1 in 3 Young Adults Ride With Impaired Drivers

Jim Liebelt | Senior Writer, Editor and Researcher for the HomeWord Center for Youth and Family at Azusa Pacific University | Tuesday, March 20, 2018

1 in 3 Young Adults Ride With Impaired Drivers

*The following is excerpted from an online article posted on HealthDay.

One-third of young adults in the United States have been in a vehicle with a driver impaired by alcohol or drugs, a new study finds.

Riding with a marijuana-impaired driver was more common than riding with an alcohol-impaired driver, researchers found.

"We've put a lot of emphasis on drinking and driving, but less effort on driving under the influence of marijuana. Maybe we need more of the latter," said study lead author Kaigang Li.

"Parents should be a role model by not driving while impaired, and real friends should stop their friends from driving after using substances -- if using substances cannot be stopped," said Li, an assistant professor of health and exercise science at Colorado State University.

For the study, the researchers analyzed 2013-2014 national survey data gathered from young adults who graduated high school within the past two years.

Thirty-three percent reported riding with an impaired driver at least once in the previous year.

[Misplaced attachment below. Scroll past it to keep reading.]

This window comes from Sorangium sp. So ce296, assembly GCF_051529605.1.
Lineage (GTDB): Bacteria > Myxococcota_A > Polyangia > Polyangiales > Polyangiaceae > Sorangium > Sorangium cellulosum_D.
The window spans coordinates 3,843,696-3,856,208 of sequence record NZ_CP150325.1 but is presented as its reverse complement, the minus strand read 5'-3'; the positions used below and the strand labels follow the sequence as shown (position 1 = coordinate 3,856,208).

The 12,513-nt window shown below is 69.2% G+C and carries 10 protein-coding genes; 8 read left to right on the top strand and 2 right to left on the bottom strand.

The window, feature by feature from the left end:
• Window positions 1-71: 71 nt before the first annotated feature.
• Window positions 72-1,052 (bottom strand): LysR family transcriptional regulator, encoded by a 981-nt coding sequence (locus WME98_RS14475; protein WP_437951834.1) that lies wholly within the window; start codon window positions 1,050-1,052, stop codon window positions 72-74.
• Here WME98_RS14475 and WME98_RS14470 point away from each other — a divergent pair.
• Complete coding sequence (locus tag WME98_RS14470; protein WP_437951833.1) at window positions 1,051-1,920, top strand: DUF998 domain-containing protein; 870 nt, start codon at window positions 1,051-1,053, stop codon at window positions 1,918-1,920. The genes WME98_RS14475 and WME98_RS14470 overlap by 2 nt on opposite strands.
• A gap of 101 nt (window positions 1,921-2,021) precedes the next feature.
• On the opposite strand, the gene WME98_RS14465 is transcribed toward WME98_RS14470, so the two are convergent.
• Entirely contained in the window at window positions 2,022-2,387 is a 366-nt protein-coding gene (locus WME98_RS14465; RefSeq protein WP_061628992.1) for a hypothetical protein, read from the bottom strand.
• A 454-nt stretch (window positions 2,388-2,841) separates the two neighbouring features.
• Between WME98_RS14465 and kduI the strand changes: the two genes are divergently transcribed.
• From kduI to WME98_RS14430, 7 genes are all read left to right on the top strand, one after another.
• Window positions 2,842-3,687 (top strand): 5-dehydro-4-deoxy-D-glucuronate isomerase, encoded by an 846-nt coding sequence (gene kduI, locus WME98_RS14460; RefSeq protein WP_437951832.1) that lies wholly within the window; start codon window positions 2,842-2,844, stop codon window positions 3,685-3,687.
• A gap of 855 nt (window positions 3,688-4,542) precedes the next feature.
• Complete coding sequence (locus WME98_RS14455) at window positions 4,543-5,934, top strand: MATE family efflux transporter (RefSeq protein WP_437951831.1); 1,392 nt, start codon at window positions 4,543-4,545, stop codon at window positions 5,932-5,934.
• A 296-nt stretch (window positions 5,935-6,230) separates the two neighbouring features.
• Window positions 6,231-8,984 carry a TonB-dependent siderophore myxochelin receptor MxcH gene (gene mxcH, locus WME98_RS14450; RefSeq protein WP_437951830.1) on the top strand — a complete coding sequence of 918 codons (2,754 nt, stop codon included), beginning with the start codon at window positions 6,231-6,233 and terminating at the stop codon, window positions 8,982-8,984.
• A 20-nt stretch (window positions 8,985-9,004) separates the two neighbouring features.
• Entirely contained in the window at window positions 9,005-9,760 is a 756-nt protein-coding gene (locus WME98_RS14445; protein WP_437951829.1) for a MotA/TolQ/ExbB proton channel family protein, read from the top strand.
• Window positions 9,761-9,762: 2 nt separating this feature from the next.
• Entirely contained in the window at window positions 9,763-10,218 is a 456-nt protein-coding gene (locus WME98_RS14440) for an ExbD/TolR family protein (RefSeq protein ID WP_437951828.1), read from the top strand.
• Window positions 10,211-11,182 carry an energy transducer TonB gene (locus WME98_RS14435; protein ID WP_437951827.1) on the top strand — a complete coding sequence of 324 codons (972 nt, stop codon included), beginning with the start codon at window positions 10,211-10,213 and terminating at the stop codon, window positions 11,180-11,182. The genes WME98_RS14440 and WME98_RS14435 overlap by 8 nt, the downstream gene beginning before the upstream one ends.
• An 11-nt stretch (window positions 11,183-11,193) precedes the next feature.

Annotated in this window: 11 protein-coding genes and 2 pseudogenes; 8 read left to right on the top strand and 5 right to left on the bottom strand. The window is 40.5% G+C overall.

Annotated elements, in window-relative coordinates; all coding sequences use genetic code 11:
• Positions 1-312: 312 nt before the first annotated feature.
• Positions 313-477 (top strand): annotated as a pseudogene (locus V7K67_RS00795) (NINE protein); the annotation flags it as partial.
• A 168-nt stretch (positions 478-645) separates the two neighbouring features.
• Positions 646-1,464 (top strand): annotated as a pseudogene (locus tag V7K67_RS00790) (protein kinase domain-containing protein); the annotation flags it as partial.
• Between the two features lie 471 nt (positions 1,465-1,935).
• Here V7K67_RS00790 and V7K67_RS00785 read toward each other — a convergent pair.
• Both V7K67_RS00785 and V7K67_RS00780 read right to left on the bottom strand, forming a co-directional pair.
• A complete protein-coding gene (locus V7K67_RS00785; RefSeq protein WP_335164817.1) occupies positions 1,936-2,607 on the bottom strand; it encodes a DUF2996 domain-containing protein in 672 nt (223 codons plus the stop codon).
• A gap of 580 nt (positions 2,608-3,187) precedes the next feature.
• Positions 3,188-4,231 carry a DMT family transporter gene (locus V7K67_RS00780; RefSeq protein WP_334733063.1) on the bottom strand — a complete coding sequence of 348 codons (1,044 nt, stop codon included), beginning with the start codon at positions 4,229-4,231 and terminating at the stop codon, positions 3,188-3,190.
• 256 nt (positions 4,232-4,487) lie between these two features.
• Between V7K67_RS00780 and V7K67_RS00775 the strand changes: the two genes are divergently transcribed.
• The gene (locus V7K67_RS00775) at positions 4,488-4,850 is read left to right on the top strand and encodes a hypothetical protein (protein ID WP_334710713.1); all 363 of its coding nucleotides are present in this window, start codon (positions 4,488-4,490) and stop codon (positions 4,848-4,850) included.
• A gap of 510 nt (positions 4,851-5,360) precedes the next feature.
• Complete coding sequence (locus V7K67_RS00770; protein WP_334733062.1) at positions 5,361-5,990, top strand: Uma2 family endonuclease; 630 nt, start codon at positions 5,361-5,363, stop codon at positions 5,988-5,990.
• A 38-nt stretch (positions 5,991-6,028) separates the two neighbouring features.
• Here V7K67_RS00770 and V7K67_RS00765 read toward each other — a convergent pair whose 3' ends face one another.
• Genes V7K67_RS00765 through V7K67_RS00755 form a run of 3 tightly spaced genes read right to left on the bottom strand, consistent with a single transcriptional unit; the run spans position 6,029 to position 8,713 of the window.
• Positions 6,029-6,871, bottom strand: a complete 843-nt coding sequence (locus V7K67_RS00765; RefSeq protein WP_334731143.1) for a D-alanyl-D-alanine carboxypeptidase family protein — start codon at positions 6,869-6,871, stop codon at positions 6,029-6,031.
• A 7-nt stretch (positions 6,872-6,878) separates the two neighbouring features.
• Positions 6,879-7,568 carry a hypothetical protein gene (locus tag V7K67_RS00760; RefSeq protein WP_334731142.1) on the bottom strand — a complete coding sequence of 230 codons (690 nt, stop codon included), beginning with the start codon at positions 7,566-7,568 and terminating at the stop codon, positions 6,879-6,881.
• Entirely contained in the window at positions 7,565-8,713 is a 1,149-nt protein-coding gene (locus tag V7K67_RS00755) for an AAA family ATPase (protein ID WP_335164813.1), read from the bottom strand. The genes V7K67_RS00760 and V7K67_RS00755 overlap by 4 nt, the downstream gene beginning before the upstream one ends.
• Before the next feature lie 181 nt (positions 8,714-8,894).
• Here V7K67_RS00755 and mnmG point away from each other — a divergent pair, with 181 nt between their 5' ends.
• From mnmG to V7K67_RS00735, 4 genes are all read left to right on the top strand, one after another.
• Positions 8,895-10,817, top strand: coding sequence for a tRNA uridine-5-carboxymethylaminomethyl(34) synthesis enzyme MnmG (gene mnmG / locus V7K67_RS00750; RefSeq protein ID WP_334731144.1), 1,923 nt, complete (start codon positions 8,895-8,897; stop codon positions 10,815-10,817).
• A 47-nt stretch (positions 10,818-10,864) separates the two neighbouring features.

Of those, 23 percent said they were with a pot-impaired driver, and 20 percent were with a booze-impaired driver.

Six percent said they had ridden with a driver hampered by drugs other than marijuana, including ecstasy, amphetamines, opiates, cocaine/crack cocaine, glue or solvents, LSD or anabolic steroids.

The findings were published in the March issue of the Journal of Studies on Alcohol and Drugs.

The risk of riding with an impaired driver was much higher when participants were with young adult drivers than with older adult drivers, the study found.

The odds were also greater among young adults not going to a four-year college, those attending technology school, and those living on their own or on campus.

Riding with an impaired driver in the past raised the odds of doing so again, the findings showed. This underscores the importance of teaching youngsters safe driving habits, the researchers said.

Source: HealthDay